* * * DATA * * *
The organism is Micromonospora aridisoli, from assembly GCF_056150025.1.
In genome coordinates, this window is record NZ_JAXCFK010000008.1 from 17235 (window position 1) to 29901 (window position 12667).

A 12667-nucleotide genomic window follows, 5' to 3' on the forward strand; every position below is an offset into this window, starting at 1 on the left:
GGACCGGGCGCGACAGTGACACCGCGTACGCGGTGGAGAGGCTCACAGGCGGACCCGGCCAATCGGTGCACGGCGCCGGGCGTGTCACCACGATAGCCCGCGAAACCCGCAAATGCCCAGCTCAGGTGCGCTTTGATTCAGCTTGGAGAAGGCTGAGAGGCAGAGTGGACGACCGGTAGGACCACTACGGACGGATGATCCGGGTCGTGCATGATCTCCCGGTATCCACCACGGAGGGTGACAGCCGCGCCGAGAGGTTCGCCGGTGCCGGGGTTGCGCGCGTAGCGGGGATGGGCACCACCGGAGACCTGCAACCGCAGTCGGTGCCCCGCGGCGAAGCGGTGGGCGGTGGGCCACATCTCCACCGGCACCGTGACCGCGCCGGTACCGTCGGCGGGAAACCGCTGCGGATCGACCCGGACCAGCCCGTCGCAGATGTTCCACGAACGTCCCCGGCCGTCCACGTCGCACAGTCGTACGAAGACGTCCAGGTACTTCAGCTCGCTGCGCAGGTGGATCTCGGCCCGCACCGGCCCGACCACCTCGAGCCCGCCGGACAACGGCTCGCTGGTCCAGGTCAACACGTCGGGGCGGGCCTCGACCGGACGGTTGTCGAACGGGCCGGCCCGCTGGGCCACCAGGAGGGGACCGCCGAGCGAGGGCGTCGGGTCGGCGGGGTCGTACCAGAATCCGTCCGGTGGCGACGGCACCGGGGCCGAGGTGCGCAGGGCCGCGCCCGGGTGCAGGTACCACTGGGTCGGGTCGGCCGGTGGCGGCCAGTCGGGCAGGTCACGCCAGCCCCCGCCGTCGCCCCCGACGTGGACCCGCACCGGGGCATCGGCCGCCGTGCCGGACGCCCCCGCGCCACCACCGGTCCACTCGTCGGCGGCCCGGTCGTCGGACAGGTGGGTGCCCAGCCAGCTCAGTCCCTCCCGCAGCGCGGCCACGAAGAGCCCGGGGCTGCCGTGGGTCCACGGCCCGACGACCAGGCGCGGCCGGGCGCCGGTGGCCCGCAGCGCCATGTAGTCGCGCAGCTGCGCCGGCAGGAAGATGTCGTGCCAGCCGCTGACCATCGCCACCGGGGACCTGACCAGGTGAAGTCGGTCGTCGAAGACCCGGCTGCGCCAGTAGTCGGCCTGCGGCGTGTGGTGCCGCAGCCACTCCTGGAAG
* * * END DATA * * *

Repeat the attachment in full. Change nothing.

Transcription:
The organism is Micromonospora aridisoli, from assembly GCF_056150025.1.
In genome coordinates, this window is record NZ_JAXCFK010000008.1 from 17235 (window position 1) to 29901 (window position 12667).

A 12667-nucleotide genomic window follows, 5' to 3' on the forward strand; every position below is an offset into this window, starting at 1 on the left:
GGACCGGGCGCGACAGTGACACCGCGTACGCGGTGGAGAGGCTCACAGGCGGACCCGGCCAATCGGTGCACGGCGCCGGGCGTGTCACCACGATAGCCCGCGAAACCCGCAAATGCCCAGCTCAGGTGCGCTTTGATTCAGCTTGGAGAAGGCTGAGAGGCAGAGTGGACGACCGGTAGGACCACTACGGACGGATGATCCGGGTCGTGCATGATCTCCCGGTATCCACCACGGAGGGTGACAGCCGCGCCGAGAGGTTCGCCGGTGCCGGGGTTGCGCGCGTAGCGGGGATGGGCACCACCGGAGACCTGCAACCGCAGTCGGTGCCCCGCGGCGAAGCGGTGGGCGGTGGGCCACATCTCCACCGGCACCGTGACCGCGCCGGTACCGTCGGCGGGAAACCGCTGCGGATCGACCCGGACCAGCCCGTCGCAGATGTTCCACGAACGTCCCCGGCCGTCCACGTCGCACAGTCGTACGAAGACGTCCAGGTACTTCAGCTCGCTGCGCAGGTGGATCTCGGCCCGCACCGGCCCGACCACCTCGAGCCCGCCGGACAACGGCTCGCTGGTCCAGGTCAACACGTCGGGGCGGGCCTCGACCGGACGGTTGTCGAACGGGCCGGCCCGCTGGGCCACCAGGAGGGGACCGCCGAGCGAGGGCGTCGGGTCGGCGGGGTCGTACCAGAATCCGTCCGGTGGCGACGGCACCGGGGCCGAGGTGCGCAGGGCCGCGCCCGGGTGCAGGTACCACTGGGTCGGGTCGGCCGGTGGCGGCCAGTCGGGCAGGTCACGCCAGCCCCCGCCGTCGCCCCCGACGTGGACCCGCACCGGGGCATCGGCCGCCGTGCCGGACGCCCCCGCGCCACCACCGGTCCACTCGTCGGCGGCCCGGTCGTCGGACAGGTGGGTGCCCAGCCAGCTCAGTCCCTCCCGCAGCGCGGCCACGAAGAGCCCGGGGCTGCCGTGGGTCCACGGCCCGACGACCAGGCGCGGCCGGGCGCCGGTGGCCCGCAGCGCCATGTAGTCGCGCAGCTGCGCCGGCAGGAAGATGTCGTGCCAGCCGCTGACCATCGCCACCGGGGACCTGACCAGGTGAAGTCGGTCGTCGAAGACCCGGCTGCGCCAGTAGTCGGCCTGCGGCGTGTGGTGCCGCAGCCACTCCTGGAAG